My parents and I were having our usual family dinner; a variant of dim sum and noodles with a side of awkward conversation. I wanted to talk about my thesis but they wanted to talk about all the temptation that surrounded me—basically everything that I didn’t want to discuss. I got the whole conservative Christian parenting package that night. It ended with my dad saying, “Maybe you started smoking to fit in with your elitist friends,” complete with his hawk eyes and snarky tone. I dismissed that snappy statement of his and continued to slurp on my Chicken Mami.
It has been months since and I never really took what he said seriously—I was too busy with my noodle soup—but remembering my dad’s posh associations of it got me thinking, is smoking still even that fashionable?
Georgina Wilson in Preview September 2011
I’m not sure who it was that first tattooed the taboo on my mind but I’m guessing it was Diana Vreeland puffing up in her red room or maybe it was Holly Golightly with her long stemmed filter. But then there was also Carrie Bradshaw with her Marlboro Lights and Cosmopolitan. More recently, who could forget everyone at the Pitti Uomo men’s shows, hanging out and snapped by Tommy Ton with their filtered cigs of choice? What I'm saying is, we have been surrounded by images of fashionphiles smoking and looking fabulous while they puff away.
Recall the times that smoking was considered an everyday luxury, like your designer perfume or Starbucks coffee (but much better than that, just saying). It was impossibly elegant; a ritual that called for cigarette girls, stemmed filters, smoking slippers and a Le Smoking Jacket by Yves Saint Laurent, an androgynously sleek tuxedo jacket that made the new wave of vigorous women look impeccably dressed while they smoked their designer cigarettes. Believe it or not, luxury labels like YSL and Cartier did jump into the tobacco bandwagon, debuting their own branded nicotine sticks, but it was Virginia Slims (narrow svelte cigarettes produced by Phillip Morris that created a female smoking market in the '60s) that captured the hearts of stylish women who fashionably smoked. And if you were anything close to this lucrative class you wouldn’t be caught dead smoking anything other than their favorite filtered Virginia Slims. (We’re looking at you, Heart Evangelista-Escudero.)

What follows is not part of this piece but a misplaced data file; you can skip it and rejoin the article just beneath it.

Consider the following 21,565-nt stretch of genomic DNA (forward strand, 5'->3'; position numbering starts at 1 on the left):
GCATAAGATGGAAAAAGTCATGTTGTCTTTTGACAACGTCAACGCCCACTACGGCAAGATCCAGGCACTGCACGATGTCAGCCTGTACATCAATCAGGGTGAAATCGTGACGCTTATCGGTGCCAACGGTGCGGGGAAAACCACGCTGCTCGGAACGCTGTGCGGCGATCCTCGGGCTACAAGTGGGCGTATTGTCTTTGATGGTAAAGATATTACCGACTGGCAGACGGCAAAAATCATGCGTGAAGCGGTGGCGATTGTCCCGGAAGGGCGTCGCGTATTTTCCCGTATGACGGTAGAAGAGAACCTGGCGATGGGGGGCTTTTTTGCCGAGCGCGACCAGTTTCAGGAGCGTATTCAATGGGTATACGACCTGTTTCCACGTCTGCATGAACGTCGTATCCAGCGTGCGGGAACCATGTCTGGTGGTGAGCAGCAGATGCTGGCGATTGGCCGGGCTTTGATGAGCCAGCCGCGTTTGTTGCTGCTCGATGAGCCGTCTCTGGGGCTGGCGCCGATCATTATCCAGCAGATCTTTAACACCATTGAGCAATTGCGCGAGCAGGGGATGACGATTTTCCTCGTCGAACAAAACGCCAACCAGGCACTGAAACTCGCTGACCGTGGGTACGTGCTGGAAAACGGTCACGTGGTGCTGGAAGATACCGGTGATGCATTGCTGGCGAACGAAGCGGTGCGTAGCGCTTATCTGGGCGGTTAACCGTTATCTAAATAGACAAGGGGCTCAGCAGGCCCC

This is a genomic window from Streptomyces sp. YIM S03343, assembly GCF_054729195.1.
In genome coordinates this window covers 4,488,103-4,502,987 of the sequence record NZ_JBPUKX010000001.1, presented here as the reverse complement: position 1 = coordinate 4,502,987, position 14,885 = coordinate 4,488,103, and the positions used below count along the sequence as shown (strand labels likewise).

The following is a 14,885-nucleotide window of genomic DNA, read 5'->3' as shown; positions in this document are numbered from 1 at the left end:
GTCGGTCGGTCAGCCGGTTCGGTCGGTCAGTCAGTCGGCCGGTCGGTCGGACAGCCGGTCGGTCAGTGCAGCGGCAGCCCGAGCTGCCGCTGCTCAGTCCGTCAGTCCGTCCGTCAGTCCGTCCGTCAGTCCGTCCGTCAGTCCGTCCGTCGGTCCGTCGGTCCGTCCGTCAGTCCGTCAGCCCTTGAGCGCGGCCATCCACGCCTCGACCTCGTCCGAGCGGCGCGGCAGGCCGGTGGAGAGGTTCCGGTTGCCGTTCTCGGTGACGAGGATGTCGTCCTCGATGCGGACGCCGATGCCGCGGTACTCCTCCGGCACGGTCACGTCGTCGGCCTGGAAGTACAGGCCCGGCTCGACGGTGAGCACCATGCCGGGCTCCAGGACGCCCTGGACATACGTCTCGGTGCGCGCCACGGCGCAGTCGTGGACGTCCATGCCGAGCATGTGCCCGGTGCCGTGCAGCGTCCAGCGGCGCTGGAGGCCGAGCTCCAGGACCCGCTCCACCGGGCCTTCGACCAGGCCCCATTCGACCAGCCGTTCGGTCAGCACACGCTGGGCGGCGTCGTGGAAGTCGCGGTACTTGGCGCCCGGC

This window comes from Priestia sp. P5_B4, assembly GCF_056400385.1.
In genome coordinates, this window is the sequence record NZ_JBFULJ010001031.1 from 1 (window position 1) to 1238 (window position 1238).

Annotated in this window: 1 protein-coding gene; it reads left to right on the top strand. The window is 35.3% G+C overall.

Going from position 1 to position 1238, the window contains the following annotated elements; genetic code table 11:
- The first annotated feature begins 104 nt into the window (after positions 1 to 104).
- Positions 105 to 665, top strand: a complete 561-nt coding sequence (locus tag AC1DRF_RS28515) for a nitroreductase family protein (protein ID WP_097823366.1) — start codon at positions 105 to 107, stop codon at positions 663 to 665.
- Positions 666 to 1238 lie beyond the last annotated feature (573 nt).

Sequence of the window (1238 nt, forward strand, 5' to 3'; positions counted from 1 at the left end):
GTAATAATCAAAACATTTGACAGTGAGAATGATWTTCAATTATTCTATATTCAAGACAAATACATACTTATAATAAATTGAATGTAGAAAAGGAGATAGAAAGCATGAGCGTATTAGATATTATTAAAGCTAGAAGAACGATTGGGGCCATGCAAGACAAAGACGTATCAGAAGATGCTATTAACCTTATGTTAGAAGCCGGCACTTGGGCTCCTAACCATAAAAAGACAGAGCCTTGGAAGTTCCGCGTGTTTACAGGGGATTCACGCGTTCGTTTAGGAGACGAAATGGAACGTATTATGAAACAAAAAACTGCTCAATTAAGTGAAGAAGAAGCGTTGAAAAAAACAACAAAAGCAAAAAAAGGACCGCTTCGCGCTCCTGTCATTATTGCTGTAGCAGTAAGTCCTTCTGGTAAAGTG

But now, could it be, we've entered an age where it's now frowned upon? A nostalgic detail that made people of the pre carcinogenic-panic age look stylish, and smokers of the dawn of organic everything seem like walkers from "The Walking Dead"?
Street style at Pitti Uomo photographed by Tommy Ton via GQ.com
True, there are still Hermès ashtrays and designer cigs from YSL and Pierre Cardin in the market. But read the glossies and it's a different story. Like Anna Wintour inaugurating André Leon Talley into health, many have traded their filtered slims for Alexander Wang x H&M active wear. Luxury has taken a new identity as Style.com waved out a new law. In “Looking Like Money: How Wellness Became the New Luxury Status Symbol," they declared: "For a growing percentage of individuals with high discretionary income, wellness has become an important part of the luxury lifestyle.”
Is smoking the new luxury? The answer is no. Quitting is. As glamorous as it is, smoking has seen its end. Many would rather run, swim or do whichever trendy exercise they enrolled in than puff on their favorite cigarettes. I on the other hand am slowly trading in Diana Vreeland—I still love you DV—for my Yoga instructor. Style.com, Anna Wintour and my dad’s words struck me, wait no, my own conscience did. I would rather live luxuriously in wellness than look posh smoking a stick that’s slowly inching in on my health.